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Re: Criminals, The Network, and You [Was: Something Else]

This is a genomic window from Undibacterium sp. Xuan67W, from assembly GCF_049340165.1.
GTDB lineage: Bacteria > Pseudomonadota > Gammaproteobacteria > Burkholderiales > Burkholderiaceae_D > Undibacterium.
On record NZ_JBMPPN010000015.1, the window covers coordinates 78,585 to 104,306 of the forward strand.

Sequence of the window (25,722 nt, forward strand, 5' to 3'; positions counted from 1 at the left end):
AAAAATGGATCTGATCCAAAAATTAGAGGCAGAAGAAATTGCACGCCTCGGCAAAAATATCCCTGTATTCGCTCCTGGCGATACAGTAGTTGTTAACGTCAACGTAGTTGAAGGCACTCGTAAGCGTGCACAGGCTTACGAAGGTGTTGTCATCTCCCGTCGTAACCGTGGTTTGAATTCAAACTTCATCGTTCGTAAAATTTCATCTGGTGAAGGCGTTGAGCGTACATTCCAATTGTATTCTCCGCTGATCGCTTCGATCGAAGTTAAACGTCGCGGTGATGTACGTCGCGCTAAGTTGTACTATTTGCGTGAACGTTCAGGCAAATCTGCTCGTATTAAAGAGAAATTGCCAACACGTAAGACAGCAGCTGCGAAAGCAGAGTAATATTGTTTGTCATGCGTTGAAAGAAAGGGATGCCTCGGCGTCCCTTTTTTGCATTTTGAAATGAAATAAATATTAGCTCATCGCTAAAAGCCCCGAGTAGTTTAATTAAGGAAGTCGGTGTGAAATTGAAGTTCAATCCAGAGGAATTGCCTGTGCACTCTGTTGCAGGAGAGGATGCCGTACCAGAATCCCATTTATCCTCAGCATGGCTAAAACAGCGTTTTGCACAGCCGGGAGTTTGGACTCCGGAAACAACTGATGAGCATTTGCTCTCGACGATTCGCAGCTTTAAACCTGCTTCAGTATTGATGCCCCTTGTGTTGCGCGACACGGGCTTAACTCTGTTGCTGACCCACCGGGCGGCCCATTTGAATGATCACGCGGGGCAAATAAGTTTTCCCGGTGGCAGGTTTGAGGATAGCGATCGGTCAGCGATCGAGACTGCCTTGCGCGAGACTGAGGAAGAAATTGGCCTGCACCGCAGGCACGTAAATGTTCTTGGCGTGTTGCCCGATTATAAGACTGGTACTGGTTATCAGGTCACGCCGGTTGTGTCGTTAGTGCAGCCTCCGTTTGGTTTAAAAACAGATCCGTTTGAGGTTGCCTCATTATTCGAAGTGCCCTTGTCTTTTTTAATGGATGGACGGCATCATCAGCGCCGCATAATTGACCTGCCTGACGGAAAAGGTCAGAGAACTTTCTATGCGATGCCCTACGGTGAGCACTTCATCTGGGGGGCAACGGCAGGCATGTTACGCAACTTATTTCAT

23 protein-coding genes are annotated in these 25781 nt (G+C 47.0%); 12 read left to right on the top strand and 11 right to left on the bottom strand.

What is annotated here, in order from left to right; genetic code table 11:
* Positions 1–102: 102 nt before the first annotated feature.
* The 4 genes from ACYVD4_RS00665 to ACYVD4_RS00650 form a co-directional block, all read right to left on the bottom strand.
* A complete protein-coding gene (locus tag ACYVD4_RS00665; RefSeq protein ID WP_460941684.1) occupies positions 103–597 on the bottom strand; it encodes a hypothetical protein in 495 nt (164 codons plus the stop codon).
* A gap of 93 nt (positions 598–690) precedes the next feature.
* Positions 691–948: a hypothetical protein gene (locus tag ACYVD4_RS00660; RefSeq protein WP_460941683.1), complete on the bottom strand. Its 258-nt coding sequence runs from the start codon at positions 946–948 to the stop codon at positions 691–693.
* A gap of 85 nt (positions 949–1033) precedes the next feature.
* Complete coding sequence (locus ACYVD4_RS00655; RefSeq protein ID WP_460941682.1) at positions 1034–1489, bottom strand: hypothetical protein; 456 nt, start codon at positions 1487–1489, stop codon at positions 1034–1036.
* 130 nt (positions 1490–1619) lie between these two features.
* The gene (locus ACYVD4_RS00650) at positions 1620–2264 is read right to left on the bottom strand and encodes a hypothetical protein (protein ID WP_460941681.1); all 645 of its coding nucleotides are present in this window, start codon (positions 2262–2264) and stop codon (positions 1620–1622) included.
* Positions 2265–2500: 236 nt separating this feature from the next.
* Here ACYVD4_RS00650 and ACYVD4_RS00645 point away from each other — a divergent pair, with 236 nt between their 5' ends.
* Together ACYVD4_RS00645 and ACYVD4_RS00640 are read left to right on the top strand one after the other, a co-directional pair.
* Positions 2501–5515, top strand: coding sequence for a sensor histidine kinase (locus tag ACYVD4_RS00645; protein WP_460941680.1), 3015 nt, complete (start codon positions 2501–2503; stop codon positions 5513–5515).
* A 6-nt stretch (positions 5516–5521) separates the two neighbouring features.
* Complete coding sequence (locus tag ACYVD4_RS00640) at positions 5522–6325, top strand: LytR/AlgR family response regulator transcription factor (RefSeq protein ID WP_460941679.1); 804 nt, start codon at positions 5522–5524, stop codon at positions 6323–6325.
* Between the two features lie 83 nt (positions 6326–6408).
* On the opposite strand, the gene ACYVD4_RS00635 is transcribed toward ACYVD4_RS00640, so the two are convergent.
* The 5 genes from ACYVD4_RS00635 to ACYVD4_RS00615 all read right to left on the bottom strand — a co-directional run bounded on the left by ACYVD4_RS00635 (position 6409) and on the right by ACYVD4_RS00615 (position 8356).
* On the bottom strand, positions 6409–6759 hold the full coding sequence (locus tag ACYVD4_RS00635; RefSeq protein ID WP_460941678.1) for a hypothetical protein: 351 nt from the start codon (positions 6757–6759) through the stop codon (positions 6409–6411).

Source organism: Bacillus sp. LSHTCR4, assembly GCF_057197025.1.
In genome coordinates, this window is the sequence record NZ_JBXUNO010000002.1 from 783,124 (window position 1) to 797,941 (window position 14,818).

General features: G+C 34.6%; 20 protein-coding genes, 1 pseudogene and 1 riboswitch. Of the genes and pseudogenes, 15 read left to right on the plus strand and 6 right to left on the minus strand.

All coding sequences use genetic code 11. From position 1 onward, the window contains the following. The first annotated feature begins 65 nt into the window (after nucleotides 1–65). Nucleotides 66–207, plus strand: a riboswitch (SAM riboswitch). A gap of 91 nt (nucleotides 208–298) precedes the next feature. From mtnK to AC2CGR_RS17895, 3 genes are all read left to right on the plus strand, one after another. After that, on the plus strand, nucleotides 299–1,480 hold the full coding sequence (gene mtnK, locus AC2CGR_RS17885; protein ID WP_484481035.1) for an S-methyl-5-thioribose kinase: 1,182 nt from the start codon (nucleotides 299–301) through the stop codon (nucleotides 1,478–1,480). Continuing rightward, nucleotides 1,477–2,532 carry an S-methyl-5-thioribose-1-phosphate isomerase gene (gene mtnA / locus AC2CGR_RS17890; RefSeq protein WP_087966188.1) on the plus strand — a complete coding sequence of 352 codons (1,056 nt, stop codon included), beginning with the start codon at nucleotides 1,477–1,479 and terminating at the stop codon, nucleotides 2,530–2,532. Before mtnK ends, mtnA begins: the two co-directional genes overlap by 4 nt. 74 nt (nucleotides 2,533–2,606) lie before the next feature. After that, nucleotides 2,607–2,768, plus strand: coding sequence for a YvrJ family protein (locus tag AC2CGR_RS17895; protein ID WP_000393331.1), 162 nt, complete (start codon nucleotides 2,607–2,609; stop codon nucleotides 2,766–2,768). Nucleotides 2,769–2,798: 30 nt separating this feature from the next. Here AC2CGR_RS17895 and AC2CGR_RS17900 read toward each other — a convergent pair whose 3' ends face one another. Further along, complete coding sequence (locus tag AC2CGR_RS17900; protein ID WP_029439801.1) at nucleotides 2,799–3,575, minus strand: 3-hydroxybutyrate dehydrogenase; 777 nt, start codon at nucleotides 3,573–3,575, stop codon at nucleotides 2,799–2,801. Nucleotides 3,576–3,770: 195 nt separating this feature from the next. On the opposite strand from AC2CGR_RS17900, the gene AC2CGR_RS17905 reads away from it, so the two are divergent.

> My mail servers return 5xx on NXDOMAIN. If my little shop can spend not > too much money for three-9s reliability in the DNS servers, other shops > can as well. When I first deployed the system, the overwhelming > majority of the rejects were from otherwise known spam locations > (looking at Spamhaus, Spamcop, and a couple of other well-known DNSBLs). > The number of false positives were so small that whitelisting was easy > and simple to maintain. > > If a shop is not multihomed, they can contract with one or more DNS > hosts to provide high-availability DNS, particularly for their > in-addr.arpa zones. > > It's not hard. Nor expensive. Well, if by "3 9's" you mean "99.9%", and that's acceptable to you, then fine. Otherwise, your self-measured uptime of your DNS servers is not that relevant, as the real question is what is the availability of your DNS servers as measured from whoever might be doing a lookup on your domain (or, more specifically, from whatever random mail server happens to be doing a domain lookup of your domain). I would be skeptical that it is easy for any organization to build a nameserver system that can actually reach 99.999% availability from random points on the Internet. Contracting to an outsourcer is no guarantee, as we've seen large-scale DDoS attacks against some of these. Outsourcers are actually riskier, since a DDoS against the nameservers of any of their customers is essentially a DDoS against your nameservers. Some combination of outsourced plus diverse self-managed servers probably lands you there, but it is neither easy nor without expense to make arrangements like this. Given the level of clue required to get truly rock solid DNS, it may be better to 4XX NXDOMAIN. Most spambots don't seem to retry on a 4XX anyways, so to a spambot, the 4XX *is* a 5XX, but to a real mail client, the 4XX is a 4XX, and that seems like it would be a more resilient choice. ... JG -- Joe Greco - sol.net Network Services - Milwaukee, WI - http://www.sol.net "We call it the 'one bite at the apple' rule. Give me one chance [and] then I won't contact you again." - Direct Marketing Ass'n position on e-mail spam(CNN) With 24 million small businesses in the US alone, that's way too many apples.